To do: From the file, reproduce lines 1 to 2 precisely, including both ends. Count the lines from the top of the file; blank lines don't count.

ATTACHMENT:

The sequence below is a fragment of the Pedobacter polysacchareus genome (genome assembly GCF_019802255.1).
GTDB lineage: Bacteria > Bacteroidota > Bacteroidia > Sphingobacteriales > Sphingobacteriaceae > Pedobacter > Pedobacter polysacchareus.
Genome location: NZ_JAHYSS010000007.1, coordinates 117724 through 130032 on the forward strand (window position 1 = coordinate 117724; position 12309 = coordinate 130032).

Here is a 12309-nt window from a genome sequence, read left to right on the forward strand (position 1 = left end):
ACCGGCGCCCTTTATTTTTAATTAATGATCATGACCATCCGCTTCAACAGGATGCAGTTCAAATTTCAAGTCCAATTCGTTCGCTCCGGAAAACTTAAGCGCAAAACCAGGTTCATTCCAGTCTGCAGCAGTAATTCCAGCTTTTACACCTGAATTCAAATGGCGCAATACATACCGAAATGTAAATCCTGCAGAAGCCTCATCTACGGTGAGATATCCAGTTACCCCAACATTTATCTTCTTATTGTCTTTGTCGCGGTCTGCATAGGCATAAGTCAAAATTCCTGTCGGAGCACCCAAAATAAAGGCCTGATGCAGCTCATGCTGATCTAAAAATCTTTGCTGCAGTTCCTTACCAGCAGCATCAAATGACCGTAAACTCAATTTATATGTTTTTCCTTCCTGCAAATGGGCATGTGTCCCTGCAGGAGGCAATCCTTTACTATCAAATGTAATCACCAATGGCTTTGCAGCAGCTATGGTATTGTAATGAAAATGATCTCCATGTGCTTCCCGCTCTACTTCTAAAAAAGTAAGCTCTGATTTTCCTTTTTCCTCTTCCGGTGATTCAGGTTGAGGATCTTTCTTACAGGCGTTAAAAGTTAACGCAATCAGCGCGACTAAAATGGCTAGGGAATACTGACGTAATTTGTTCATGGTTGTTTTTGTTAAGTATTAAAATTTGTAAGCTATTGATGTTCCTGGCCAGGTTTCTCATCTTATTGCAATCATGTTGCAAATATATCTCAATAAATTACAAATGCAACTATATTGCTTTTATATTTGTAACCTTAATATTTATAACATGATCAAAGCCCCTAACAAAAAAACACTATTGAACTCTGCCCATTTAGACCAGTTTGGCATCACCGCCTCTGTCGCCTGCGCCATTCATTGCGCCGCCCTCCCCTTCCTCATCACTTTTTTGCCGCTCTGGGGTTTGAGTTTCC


The sequence below is a fragment of the Pedobacter polysacchareus genome (genome assembly GCF_019802255.1).
GTDB lineage: Bacteria > Bacteroidota > Bacteroidia > Sphingobacteriales > Sphingobacteriaceae > Pedobacter > Pedobacter polysacchareus.